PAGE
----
Spotlight for Recruiting Professionals
For industries such as utilities that are facing a shrinking well of talented, skilled workers, adults with autism could offer sought-after skills in a grossly untapped talent pool, explains Kristie Maciolek Small, director—inclusion, diversity, and talent management at PPL.
“Individuals with autism bring unique characteristics to a team,” Maciolek Small explains.
“They may look at life through a different lens, bringing a fresh perspective, or excel at finding new algorithms to solve complex issues. They can exceed performance expectations in many roles, but they need to know what opportunities are out there and employers need to know how to support them.”
This year, PPL launched a day-in-the-life career initiative that provides an opportunity for college students with autism spectrum disorder (ASD) to learn about jobs and interact with employees in a safe environment.
“We partnered with local universities and colleges that already provide enhanced support services to students on the autism spectrum,” Maciolek Small says.
Employees in REACH, PPL’s employee-led business resource group, helped execute the event. REACH focuses on identifying the needs of differently abled employees, and providing resources to improve the effectiveness and well-being of those employees, their friends, families, and the communities.
The first event was held in March. PPL hosted 12 Kutztown University students with ASD and five faculty members to show them “life at PPL beyond the poles and wires.”
The day-in-the-life event included a panel discussion with PPL employees, a drone overview, a virtual reality substation demonstration, and a tour of the distribution and transmission control centers. The students engaged with PPL employees during the panel discussion, asking questions about the company and the REACH business resource group.
“PPL is using the event as a model for future engagements to help recruit people who identify as having a disability,” explains Brian Case, PPL’s manager—corporate talent management, who is a member of the NACE Inclusion Committee.
“While not a formal program, our vision is to work alongside the ASD community to identify ways to support people with autism so they can thrive in their careers and gain meaningful employment.”
He says that, while PPL knew it wanted to take steps in this direction with candidates with ASD, knowing where to start was the biggest challenge. Tapping into already established disability recruiting resources—including working with colleges and universities that have existing autism support groups for students—was an ideal launch pad.
“Another challenge we identified was being prepared to host a group with ASD,” Case points out.
“People with ASD may have different sensitivities than others. We had to consider things like lighting and foot traffic in and out of the locations we were visiting.”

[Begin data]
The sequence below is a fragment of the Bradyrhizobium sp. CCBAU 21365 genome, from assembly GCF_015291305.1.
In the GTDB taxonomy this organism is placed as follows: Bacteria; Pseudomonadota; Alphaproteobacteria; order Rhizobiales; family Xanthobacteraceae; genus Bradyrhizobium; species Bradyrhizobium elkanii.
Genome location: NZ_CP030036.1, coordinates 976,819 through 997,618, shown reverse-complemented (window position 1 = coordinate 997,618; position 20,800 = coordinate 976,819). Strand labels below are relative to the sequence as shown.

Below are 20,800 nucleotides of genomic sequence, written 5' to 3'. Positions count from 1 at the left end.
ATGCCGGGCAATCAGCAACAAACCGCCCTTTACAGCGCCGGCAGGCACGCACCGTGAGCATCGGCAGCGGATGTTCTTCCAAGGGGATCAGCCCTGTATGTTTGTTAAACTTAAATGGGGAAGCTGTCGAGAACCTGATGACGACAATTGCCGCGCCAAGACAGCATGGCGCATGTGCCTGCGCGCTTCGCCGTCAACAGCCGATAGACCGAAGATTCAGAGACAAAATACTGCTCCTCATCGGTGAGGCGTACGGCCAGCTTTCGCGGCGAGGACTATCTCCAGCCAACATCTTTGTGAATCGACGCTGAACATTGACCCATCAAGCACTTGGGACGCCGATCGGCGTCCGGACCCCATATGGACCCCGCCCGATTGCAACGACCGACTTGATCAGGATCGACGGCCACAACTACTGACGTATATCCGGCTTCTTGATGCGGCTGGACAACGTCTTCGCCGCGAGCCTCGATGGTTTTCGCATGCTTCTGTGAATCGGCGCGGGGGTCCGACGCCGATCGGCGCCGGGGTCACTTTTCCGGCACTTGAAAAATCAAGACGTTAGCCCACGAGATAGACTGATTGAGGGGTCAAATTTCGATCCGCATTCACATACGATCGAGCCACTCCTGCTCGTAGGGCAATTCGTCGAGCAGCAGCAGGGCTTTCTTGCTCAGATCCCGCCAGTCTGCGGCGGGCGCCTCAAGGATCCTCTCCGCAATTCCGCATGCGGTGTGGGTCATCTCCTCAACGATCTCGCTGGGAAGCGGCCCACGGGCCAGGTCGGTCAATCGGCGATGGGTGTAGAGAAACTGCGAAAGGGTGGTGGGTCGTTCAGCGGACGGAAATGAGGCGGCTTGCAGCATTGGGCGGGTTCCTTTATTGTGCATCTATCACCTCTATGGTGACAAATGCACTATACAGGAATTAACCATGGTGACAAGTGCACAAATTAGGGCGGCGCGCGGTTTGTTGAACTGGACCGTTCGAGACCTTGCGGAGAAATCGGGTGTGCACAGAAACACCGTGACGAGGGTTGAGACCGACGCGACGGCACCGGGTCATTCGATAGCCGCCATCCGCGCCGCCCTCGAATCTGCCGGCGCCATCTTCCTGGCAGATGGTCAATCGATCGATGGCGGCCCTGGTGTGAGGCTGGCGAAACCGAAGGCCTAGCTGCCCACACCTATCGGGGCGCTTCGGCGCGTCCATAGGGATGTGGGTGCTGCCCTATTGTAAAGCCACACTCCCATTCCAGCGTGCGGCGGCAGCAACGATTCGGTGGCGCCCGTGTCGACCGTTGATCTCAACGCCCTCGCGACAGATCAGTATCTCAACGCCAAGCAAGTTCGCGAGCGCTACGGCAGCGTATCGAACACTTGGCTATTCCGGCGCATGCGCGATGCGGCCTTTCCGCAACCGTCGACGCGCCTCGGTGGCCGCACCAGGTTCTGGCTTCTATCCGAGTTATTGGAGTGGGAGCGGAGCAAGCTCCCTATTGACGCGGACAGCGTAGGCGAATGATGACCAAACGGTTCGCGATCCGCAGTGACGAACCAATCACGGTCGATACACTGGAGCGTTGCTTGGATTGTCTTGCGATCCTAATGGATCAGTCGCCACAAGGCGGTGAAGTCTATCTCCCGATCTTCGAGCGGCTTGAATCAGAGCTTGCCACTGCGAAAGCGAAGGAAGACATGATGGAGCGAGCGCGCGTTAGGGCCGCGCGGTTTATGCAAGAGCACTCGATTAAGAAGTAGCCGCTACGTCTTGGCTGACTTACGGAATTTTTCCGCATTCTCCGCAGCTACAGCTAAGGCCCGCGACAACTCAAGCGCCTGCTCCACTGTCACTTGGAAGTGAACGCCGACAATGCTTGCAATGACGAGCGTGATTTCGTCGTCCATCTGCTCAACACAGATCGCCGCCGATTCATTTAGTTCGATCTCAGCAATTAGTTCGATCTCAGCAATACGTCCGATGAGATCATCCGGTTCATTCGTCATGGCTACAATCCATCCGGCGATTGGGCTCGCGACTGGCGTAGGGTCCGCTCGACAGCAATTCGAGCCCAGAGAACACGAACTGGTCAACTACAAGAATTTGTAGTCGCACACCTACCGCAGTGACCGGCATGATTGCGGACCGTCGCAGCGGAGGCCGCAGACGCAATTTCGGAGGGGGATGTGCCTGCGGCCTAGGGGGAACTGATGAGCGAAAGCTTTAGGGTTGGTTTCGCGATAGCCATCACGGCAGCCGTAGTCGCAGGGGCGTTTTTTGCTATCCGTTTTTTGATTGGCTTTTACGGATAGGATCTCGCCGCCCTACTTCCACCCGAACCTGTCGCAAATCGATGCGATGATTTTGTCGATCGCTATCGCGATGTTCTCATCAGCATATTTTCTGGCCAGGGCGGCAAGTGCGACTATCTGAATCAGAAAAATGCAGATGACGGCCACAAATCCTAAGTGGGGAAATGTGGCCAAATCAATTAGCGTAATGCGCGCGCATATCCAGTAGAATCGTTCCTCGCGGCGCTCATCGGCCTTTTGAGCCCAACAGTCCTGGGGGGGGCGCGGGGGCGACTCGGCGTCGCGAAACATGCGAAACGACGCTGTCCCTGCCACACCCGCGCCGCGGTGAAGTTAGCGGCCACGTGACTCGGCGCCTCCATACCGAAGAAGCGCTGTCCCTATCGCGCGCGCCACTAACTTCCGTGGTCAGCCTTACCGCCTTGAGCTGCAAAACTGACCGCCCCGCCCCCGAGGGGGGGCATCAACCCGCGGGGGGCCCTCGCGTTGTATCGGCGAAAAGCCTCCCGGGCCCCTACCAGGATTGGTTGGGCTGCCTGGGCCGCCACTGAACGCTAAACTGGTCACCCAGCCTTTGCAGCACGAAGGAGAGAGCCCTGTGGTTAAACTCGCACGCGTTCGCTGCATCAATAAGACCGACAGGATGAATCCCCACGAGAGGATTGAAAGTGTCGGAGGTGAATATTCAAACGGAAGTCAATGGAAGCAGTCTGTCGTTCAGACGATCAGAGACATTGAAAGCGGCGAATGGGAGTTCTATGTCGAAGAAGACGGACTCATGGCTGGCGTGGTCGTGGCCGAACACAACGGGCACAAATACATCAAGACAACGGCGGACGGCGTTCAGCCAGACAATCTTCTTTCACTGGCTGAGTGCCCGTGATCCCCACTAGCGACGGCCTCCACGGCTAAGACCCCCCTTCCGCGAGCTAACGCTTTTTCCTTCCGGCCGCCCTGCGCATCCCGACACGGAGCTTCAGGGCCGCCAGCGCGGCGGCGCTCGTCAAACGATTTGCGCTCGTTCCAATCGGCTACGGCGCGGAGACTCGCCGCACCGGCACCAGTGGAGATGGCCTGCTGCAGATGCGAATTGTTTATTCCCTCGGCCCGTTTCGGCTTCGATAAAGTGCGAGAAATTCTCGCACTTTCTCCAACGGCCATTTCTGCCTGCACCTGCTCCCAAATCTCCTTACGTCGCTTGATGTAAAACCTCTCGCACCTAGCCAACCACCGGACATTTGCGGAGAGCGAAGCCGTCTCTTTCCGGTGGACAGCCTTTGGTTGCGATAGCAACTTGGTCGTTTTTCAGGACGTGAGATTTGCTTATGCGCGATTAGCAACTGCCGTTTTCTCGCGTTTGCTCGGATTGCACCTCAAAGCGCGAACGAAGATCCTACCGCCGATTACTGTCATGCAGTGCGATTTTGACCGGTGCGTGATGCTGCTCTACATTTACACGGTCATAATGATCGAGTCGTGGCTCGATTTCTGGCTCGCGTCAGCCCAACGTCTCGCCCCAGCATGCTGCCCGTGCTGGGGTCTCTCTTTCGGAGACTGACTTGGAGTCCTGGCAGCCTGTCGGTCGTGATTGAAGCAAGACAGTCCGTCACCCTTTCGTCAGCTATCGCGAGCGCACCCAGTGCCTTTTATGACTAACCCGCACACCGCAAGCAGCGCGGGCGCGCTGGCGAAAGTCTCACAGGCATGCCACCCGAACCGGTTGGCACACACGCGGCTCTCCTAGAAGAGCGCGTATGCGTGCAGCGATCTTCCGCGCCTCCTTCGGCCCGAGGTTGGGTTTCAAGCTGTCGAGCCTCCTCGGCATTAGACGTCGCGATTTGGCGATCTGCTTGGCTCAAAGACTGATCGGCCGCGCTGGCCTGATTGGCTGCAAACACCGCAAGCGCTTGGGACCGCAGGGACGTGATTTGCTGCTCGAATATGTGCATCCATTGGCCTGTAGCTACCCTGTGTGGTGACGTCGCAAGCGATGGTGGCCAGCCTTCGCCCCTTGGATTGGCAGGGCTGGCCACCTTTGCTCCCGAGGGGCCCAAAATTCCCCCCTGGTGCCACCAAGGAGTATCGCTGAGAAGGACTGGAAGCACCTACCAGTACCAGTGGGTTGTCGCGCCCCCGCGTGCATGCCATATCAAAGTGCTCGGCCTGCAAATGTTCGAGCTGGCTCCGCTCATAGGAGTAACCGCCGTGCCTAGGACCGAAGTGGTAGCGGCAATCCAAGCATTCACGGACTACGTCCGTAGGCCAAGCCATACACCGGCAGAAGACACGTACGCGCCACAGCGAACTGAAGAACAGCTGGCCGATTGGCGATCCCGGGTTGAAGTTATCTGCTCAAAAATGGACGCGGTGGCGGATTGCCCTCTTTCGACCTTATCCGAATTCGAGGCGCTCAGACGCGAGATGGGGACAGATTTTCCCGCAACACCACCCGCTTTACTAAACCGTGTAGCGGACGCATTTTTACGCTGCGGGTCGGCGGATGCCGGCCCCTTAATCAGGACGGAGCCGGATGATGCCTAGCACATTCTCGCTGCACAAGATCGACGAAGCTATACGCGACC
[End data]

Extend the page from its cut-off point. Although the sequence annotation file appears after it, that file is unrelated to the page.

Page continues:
To prepare and ensure that the event was beneficial for the students, PPL consulted with VIA of the Lehigh Valley, a nonprofit agency that provides services for children and adults with disabilities, including ASD.
“Working with their clinical director for autism, we developed a better understanding of how best to interact with individuals with ASD,” Case notes.
PPL is “culturally ready” for this next step, Maciolek Small says. The company has been recognized as a Forbes “Best Place to Work for Diversity and Inclusion,” a Disability Equality Index “Best Place to Work,” and a Human Rights “Best Place to Work for LGBT.”
This information is noted on PPL’s career website and is shared with audiences at university events and with prospects interested in employment. However, she notes that the best way to share this news is through networking and talking one on one with potential candidates during various networking and recruiting events.
“We have a robust and active disability employee business resource group, and we have senior leaders who self-identify as having disabilities,” she explains.
“In addition, both the business resource group and senior leaders support this initiative. No one in the company has questioned the need to do this. PPL has been intentional regarding efforts on inclusion and diversity for all. It is woven into the fabric of the company and one of our core values.”
Case adds: “The company goal is to empower others to celebrate differences and raise understanding. We are committed to promoting an inclusive culture through volunteerism and partnerships with nonprofit organizations devoted to furthering diverse, accepting communities.”
For others looking to boost their organizations’ efforts to recruit and retain employees with ASD, Maciolek Small and Case recommend establishing partnerships on campus and in the community.
For example, these organizations should leverage existing partnerships with colleges and universities that have support programs for students with disabilities, including ASD. They can work with community partners as PPL did with Via of the Lehigh Valley, and explore other resources, such as an Office of Vocational Rehabilitation.
“Research estimates that more than 3.5 million Americans are living with ASD, an often-misunderstood disability,” Maciolek Small says.
“While research suggests that 60 percent of people with autism have average or higher cognitive abilities, it can be harder for these individuals to find, and keep, meaningful employment. A staggering 80 percent of college-educated adults with autism remain underemployed or unemployed. Working together and sharing best practices, we can employ this talented pool with meaningful work.”